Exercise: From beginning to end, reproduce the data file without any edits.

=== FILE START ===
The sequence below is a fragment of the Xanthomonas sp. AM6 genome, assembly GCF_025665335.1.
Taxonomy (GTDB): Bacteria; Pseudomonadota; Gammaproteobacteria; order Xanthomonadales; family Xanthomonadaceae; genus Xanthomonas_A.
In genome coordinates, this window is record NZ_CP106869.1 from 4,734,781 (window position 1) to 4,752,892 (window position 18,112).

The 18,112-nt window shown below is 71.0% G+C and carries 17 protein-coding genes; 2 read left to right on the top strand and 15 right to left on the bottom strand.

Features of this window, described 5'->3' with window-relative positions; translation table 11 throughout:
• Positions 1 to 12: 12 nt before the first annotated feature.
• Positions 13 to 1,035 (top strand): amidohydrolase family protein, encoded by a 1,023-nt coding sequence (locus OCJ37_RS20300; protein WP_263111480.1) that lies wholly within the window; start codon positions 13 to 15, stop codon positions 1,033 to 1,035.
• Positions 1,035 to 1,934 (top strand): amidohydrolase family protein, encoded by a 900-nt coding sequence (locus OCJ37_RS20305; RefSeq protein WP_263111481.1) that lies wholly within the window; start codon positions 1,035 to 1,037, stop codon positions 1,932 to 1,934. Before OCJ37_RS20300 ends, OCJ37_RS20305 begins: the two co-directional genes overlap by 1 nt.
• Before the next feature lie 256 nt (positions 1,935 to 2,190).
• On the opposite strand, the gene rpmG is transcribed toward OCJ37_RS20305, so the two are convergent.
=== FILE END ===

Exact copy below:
The sequence below is a fragment of the Xanthomonas sp. AM6 genome, assembly GCF_025665335.1.
Taxonomy (GTDB): Bacteria; Pseudomonadota; Gammaproteobacteria; order Xanthomonadales; family Xanthomonadaceae; genus Xanthomonas_A.
In genome coordinates, this window is record NZ_CP106869.1 from 4,734,781 (window position 1) to 4,752,892 (window position 18,112).

The 18,112-nt window shown below is 71.0% G+C and carries 17 protein-coding genes; 2 read left to right on the top strand and 15 right to left on the bottom strand.

Features of this window, described 5'->3' with window-relative positions; translation table 11 throughout:
• Positions 1 to 12: 12 nt before the first annotated feature.
• Positions 13 to 1,035 (top strand): amidohydrolase family protein, encoded by a 1,023-nt coding sequence (locus OCJ37_RS20300; protein WP_263111480.1) that lies wholly within the window; start codon positions 13 to 15, stop codon positions 1,033 to 1,035.
• Positions 1,035 to 1,934 (top strand): amidohydrolase family protein, encoded by a 900-nt coding sequence (locus OCJ37_RS20305; RefSeq protein WP_263111481.1) that lies wholly within the window; start codon positions 1,035 to 1,037, stop codon positions 1,932 to 1,934. Before OCJ37_RS20300 ends, OCJ37_RS20305 begins: the two co-directional genes overlap by 1 nt.
• Before the next feature lie 256 nt (positions 1,935 to 2,190).
• On the opposite strand, the gene rpmG is transcribed toward OCJ37_RS20305, so the two are convergent.